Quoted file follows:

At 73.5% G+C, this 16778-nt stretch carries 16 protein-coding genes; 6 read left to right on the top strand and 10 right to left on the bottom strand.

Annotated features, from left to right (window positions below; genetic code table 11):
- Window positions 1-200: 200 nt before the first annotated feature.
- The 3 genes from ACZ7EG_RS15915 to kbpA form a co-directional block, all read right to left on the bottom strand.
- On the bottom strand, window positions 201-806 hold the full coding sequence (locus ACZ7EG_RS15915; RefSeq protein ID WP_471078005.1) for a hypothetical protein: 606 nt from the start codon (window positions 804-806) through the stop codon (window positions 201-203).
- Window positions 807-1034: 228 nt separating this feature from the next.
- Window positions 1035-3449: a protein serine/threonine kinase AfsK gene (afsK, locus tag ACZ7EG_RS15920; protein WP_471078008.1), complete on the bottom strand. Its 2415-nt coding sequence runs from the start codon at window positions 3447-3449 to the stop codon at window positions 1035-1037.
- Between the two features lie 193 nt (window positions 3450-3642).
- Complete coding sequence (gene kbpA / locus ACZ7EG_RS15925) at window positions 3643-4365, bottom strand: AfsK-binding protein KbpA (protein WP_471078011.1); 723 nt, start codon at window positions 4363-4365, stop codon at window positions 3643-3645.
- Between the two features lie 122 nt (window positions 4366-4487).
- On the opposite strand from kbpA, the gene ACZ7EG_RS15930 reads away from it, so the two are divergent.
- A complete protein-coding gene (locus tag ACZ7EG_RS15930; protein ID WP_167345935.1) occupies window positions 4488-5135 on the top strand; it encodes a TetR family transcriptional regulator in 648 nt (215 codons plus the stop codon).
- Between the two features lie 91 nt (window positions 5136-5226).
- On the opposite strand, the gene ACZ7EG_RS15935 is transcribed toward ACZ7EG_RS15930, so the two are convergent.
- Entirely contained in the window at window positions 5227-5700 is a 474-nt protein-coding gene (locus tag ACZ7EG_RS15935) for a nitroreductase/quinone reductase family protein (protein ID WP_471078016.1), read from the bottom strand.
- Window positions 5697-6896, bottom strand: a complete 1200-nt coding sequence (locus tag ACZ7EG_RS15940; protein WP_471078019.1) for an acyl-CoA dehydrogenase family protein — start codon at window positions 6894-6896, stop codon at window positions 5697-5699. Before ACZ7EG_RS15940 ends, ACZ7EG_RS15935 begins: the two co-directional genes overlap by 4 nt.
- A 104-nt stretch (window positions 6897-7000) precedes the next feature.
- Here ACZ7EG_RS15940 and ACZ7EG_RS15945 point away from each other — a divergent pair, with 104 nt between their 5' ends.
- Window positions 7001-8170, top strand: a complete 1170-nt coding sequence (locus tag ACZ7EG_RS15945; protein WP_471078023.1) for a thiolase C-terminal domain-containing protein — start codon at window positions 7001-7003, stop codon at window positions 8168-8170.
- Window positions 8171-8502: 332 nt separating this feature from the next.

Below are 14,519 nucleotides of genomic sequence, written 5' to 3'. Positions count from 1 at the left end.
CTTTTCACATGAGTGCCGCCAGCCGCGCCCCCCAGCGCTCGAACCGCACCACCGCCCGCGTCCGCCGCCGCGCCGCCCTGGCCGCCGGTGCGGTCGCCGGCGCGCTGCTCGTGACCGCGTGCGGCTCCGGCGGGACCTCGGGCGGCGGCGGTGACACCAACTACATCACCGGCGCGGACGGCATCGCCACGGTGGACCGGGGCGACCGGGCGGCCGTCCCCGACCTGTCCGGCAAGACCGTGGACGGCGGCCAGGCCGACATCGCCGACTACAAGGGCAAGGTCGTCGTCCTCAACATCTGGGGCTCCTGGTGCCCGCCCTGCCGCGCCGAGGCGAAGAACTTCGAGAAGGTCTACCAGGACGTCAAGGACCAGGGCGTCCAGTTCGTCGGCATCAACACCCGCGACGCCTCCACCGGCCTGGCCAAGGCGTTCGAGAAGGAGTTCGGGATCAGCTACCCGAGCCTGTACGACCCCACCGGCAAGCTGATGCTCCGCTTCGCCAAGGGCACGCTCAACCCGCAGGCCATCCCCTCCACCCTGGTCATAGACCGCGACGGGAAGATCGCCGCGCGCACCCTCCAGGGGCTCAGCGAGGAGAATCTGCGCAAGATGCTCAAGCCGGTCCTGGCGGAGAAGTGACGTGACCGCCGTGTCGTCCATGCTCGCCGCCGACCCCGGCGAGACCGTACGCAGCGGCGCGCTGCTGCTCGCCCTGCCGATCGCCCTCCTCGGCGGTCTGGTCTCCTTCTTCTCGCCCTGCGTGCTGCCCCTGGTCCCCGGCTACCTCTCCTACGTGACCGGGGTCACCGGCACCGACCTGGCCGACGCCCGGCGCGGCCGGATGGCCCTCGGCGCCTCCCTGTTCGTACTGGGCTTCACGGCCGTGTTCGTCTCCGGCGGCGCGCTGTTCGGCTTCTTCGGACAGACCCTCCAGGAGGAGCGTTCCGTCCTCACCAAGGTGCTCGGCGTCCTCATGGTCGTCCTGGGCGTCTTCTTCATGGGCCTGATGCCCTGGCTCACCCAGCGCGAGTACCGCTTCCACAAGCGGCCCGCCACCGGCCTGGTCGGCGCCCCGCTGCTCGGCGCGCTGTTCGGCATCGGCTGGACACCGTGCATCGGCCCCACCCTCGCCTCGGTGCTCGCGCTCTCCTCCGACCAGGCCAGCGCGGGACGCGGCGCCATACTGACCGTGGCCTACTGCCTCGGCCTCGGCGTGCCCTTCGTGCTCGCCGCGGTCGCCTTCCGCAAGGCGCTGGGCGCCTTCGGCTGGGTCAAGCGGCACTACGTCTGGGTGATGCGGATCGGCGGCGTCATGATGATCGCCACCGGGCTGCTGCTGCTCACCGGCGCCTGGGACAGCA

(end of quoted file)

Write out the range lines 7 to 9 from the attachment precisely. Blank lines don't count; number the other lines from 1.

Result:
- Window positions 1035-3449: a protein serine/threonine kinase AfsK gene (afsK, locus tag ACZ7EG_RS15920; protein WP_471078008.1), complete on the bottom strand. Its 2415-nt coding sequence runs from the start codon at window positions 3447-3449 to the stop codon at window positions 1035-1037.
- Between the two features lie 193 nt (window positions 3450-3642).
- Complete coding sequence (gene kbpA / locus ACZ7EG_RS15925) at window positions 3643-4365, bottom strand: AfsK-binding protein KbpA (protein WP_471078011.1); 723 nt, start codon at window positions 4363-4365, stop codon at window positions 3643-3645.